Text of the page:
- Oops!Something went wrong.Please try again later.
If you want to know who really controls Northern Minerals Limited (ASX:NTU), then you'll have to look at the makeup of its share registry. Insiders often own a large chunk of younger, smaller, companies while huge companies tend to have institutions as shareholders. I generally like to see some degree of insider ownership, even if only a little. As Nassim Nicholas Taleb said, 'Don’t tell me what you think, tell me what you have in your portfolio.
Northern Minerals is a smaller company with a market capitalization of AU$160m, so it may still be flying under the radar of many institutional investors. Taking a look at our data on the ownership groups (below), it seems that institutions don't own many shares in the company. Let's delve deeper into each type of owner, to discover more about Northern Minerals.
What Does The Institutional Ownership Tell Us About Northern Minerals?
Many institutions measure their performance against an index that approximates the local market. So they usually pay more attention to companies that are included in major indices.
Since institutions own only a small portion of Northern Minerals, many may not have spent much time considering the stock. But it's clear that some have; and they liked it enough to buy in. If the business gets stronger from here, we could see a situation where more institutions are keen to buy. We sometimes see a rising share price when a few big institutions want to buy a certain stock at the same time. The history of earnings and revenue, which you can see below, could be helpful in considering if more institutional investors will want the stock. Of course, there are plenty of other factors to consider, too.
Hedge funds don't have many shares in Northern Minerals. The company's largest shareholder is Vastness Investment Group Limited, with ownership of 7.7%. With 5.2% and 4.6% of the shares outstanding respectively, Yongquan He and Yuzhen Ma are the second and third largest shareholders.
Our studies suggest that the top 25 shareholders collectively control less than half of the company's shares, meaning that the company's shares are widely disseminated and there is no dominant shareholder.
Researching institutional ownership is a good way to gauge and filter a stock's expected performance. The same can be achieved by studying analyst sentiments. As far I can tell there isn't analyst coverage of the company, so it is probably flying under the radar.
Insider Ownership Of Northern Minerals
The definition of company insiders can be subjective and does vary between jurisdictions. Our data reflects individual insiders, capturing board members at the very least. The company management answer to the board and the latter should represent the interests of shareholders. Notably, sometimes top-level managers are on the board themselves.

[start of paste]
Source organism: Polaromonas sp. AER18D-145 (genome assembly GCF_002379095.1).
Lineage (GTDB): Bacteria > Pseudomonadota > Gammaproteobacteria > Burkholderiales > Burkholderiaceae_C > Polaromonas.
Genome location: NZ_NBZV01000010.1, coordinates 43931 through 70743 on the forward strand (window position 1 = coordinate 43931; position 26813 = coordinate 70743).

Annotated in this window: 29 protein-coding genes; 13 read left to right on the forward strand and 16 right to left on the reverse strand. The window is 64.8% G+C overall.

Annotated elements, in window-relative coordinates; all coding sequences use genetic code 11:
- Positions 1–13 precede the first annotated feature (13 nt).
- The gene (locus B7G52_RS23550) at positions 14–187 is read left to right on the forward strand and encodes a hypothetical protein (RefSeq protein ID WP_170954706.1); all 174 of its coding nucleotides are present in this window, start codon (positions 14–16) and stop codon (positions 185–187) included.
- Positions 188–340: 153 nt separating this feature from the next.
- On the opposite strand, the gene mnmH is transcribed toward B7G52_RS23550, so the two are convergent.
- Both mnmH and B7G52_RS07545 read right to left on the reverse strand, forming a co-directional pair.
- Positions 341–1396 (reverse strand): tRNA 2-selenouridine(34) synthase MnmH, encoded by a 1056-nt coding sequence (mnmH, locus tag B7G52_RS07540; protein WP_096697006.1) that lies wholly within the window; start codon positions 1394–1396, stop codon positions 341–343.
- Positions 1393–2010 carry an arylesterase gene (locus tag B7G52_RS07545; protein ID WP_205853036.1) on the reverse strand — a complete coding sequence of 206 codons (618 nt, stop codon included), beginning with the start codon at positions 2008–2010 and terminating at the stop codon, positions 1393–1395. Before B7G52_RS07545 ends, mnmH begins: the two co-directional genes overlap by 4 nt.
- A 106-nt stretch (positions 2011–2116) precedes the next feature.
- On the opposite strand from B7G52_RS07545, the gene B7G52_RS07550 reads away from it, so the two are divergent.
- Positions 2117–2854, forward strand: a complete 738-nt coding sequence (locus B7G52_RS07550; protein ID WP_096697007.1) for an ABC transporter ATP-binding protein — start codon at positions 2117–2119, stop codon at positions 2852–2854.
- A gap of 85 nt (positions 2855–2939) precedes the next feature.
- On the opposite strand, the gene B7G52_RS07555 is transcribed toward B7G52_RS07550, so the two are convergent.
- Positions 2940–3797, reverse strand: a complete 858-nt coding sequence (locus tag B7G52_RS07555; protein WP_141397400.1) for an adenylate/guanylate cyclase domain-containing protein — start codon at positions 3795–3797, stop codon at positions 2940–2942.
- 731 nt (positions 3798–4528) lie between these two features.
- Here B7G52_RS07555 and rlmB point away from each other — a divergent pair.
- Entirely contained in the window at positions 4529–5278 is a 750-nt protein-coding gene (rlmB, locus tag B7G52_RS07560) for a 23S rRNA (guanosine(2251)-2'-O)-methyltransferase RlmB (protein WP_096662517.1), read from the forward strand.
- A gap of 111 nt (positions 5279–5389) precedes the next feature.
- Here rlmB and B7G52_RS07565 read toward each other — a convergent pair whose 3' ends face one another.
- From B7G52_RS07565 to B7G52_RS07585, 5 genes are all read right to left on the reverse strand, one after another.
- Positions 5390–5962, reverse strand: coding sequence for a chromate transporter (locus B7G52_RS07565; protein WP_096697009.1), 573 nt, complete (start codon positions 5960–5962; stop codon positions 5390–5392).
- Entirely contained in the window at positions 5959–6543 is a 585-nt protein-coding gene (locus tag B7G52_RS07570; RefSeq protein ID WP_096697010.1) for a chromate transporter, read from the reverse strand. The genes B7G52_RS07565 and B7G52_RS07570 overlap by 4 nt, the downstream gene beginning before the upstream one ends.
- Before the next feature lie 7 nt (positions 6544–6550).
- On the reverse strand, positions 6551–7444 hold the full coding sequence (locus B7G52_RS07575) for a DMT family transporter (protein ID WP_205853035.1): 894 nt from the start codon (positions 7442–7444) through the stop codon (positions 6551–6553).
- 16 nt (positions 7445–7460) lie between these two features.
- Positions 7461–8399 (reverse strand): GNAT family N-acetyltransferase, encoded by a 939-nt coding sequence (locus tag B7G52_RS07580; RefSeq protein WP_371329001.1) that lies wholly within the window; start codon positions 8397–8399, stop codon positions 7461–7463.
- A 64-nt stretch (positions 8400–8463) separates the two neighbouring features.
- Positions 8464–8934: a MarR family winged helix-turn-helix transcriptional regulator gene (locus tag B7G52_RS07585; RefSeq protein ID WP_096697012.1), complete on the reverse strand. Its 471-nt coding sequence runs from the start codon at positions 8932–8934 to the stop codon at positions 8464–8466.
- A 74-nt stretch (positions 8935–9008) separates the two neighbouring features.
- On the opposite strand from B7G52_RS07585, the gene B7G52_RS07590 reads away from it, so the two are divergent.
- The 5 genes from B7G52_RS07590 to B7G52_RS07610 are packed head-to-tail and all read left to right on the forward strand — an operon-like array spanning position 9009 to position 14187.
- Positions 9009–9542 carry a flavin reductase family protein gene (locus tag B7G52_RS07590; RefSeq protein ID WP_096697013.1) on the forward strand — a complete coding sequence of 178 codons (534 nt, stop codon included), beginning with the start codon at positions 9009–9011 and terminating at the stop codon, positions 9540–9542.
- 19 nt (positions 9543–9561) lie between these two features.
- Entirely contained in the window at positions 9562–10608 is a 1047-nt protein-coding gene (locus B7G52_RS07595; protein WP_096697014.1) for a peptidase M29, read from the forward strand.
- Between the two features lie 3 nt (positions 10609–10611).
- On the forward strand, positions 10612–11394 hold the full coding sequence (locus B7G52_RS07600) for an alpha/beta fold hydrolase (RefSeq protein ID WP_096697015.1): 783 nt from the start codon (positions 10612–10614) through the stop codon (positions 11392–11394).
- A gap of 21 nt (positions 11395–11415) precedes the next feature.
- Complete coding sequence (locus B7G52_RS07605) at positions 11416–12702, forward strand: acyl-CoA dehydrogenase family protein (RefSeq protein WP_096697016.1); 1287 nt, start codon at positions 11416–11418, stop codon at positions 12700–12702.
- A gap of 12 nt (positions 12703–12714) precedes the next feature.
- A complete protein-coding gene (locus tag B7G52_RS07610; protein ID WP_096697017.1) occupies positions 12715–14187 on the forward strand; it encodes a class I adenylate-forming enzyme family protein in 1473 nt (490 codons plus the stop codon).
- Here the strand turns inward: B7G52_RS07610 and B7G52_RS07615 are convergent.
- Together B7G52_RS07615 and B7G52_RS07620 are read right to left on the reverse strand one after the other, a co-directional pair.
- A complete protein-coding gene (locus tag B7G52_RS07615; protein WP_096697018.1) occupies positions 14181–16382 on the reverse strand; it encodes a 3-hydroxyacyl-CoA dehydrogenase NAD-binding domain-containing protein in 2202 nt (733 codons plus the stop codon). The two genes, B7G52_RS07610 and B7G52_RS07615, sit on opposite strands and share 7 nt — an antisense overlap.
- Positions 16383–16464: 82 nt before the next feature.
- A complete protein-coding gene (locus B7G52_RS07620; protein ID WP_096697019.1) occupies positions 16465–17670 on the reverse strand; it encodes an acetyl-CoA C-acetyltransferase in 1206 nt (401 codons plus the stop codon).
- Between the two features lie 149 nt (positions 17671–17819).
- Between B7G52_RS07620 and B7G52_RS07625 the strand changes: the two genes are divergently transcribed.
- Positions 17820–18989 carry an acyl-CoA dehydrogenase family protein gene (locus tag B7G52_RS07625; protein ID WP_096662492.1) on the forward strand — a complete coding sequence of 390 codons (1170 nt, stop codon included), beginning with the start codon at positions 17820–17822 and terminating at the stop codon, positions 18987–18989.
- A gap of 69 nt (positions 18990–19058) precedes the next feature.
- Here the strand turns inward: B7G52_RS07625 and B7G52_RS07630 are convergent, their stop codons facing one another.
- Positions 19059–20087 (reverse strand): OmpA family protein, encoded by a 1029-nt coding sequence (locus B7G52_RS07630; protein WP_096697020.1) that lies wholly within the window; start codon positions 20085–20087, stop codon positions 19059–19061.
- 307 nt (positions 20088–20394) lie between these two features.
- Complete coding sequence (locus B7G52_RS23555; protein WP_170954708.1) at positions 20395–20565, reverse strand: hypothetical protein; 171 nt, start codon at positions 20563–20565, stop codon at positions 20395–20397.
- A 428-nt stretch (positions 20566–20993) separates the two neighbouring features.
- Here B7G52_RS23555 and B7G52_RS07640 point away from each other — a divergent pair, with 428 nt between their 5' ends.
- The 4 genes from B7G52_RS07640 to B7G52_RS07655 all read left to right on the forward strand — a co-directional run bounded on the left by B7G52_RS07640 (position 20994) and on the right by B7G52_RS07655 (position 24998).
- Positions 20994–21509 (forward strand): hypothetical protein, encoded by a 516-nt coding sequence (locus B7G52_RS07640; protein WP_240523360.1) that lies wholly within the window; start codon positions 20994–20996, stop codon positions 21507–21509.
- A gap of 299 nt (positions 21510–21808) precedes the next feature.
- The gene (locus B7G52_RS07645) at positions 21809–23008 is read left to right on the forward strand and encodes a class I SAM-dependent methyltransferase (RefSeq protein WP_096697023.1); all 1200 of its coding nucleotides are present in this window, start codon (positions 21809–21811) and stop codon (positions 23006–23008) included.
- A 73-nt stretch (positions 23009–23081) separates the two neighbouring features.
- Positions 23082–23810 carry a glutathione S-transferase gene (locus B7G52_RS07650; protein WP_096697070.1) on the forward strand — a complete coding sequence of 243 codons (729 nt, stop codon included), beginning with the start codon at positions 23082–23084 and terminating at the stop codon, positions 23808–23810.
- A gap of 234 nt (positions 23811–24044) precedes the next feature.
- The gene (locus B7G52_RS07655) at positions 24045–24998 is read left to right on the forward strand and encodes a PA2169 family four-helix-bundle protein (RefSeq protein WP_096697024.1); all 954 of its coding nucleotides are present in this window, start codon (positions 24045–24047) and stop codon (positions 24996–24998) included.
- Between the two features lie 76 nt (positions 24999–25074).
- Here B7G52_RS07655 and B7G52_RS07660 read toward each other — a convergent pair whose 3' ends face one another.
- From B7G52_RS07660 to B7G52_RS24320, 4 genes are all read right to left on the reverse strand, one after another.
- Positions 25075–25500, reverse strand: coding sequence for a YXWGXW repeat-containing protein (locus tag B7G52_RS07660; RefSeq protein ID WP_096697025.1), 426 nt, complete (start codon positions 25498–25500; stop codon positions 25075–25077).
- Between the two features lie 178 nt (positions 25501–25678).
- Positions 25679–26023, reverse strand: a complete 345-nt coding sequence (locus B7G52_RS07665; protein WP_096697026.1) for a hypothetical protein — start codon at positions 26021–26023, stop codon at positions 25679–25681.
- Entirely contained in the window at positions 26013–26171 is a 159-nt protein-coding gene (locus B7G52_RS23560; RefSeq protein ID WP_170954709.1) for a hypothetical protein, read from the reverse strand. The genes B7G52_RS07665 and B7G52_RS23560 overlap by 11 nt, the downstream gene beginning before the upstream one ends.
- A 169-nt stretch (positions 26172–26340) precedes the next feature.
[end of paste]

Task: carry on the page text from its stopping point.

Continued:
I generally consider insider ownership to be a good thing. However, on some occasions it makes it more difficult for other shareholders to hold the board accountable for decisions.
Our information suggests that insiders maintain a significant holding in Northern Minerals Limited. Insiders have a AU$34m stake in this AU$160m business. It is great to see insiders so invested in the business. It might be worth checking if those insiders have been buying recently.
General Public Ownership
The general public holds a substantial 56% stake in Northern Minerals, suggesting it is a fairly popular stock. This size of ownership gives investors from the general public some collective power. They can and probably do influence decisions on executive compensation, dividend policies and proposed business acquisitions.
Private Company Ownership
Our data indicates that Private Companies hold 19%, of the company's shares. It's hard to draw any conclusions from this fact alone, so its worth looking into who owns those private companies. Sometimes insiders or other related parties have an interest in shares in a public company through a separate private company.
While it is well worth considering the different groups that own a company, there are other factors that are even more important. Take risks for example - Northern Minerals has 5 warning signs (and 3 which shouldn't be ignored) we think you should know about.
Of course this may not be the best stock to buy. So take a peek at this free free list of interesting companies.
NB: Figures in this article are calculated using data from the last twelve months, which refer to the 12-month period ending on the last date of the month the financial statement is dated. This may not be consistent with full year annual report figures.
This article by Simply Wall St is general in nature. It does not constitute a recommendation to buy or sell any stock, and does not take account of your objectives, or your financial situation. We aim to bring you long-term focused analysis driven by fundamental data. Note that our analysis may not factor in the latest price-sensitive company announcements or qualitative material. Simply Wall St has no position in any stocks mentioned.
Have feedback on this article? Concerned about the content? Get in touch with us directly. Alternatively, email editorial-team (at) simplywallst.com.